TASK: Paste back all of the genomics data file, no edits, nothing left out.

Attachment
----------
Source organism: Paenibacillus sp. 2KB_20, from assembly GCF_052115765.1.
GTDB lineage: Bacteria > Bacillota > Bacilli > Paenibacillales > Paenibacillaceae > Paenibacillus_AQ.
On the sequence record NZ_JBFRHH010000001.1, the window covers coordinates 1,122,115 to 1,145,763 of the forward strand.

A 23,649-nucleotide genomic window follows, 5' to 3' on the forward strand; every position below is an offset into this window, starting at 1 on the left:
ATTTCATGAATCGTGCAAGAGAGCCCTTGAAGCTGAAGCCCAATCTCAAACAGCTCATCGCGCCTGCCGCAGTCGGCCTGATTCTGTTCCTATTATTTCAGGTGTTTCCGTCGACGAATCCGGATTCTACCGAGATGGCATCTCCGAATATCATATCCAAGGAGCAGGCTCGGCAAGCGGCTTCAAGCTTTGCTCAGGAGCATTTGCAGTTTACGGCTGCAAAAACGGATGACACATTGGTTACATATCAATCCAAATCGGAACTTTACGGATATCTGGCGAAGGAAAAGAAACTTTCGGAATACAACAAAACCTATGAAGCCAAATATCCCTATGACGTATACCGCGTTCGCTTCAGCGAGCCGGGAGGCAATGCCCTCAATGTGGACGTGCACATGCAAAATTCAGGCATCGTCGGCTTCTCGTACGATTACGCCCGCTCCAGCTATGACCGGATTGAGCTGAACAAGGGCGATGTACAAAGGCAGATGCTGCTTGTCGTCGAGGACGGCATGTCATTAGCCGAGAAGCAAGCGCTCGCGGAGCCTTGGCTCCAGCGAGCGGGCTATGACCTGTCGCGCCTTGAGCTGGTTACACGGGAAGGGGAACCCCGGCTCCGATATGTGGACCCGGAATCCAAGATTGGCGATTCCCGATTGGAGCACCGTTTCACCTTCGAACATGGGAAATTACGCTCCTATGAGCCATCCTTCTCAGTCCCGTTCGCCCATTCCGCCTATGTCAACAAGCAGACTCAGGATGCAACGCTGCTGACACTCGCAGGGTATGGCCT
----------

Source organism: Paenibacillus sp. 2KB_20, from assembly GCF_052115765.1.
GTDB lineage: Bacteria > Bacillota > Bacilli > Paenibacillales > Paenibacillaceae > Paenibacillus_AQ.
On the sequence record NZ_JBFRHH010000001.1, the window covers coordinates 1,122,115 to 1,145,763 of the forward strand.

A 23,649-nucleotide genomic window follows, 5' to 3' on the forward strand; every position below is an offset into this window, starting at 1 on the left:
ATTTCATGAATCGTGCAAGAGAGCCCTTGAAGCTGAAGCCCAATCTCAAACAGCTCATCGCGCCTGCCGCAGTCGGCCTGATTCTGTTCCTATTATTTCAGGTGTTTCCGTCGACGAATCCGGATTCTACCGAGATGGCATCTCCGAATATCATATCCAAGGAGCAGGCTCGGCAAGCGGCTTCAAGCTTTGCTCAGGAGCATTTGCAGTTTACGGCTGCAAAAACGGATGACACATTGGTTACATATCAATCCAAATCGGAACTTTACGGATATCTGGCGAAGGAAAAGAAACTTTCGGAATACAACAAAACCTATGAAGCCAAATATCCCTATGACGTATACCGCGTTCGCTTCAGCGAGCCGGGAGGCAATGCCCTCAATGTGGACGTGCACATGCAAAATTCAGGCATCGTCGGCTTCTCGTACGATTACGCCCGCTCCAGCTATGACCGGATTGAGCTGAACAAGGGCGATGTACAAAGGCAGATGCTGCTTGTCGTCGAGGACGGCATGTCATTAGCCGAGAAGCAAGCGCTCGCGGAGCCTTGGCTCCAGCGAGCGGGCTATGACCTGTCGCGCCTTGAGCTGGTTACACGGGAAGGGGAACCCCGGCTCCGATATGTGGACCCGGAATCCAAGATTGGCGATTCCCGATTGGAGCACCGTTTCACCTTCGAACATGGGAAATTACGCTCCTATGAGCCATCCTTCTCAGTCCCGTTCGCCCATTCCGCCTATGTCAACAAGCAGACTCAGGATGCAACGCTGCTGACACTCGCAGGGTATGGCCT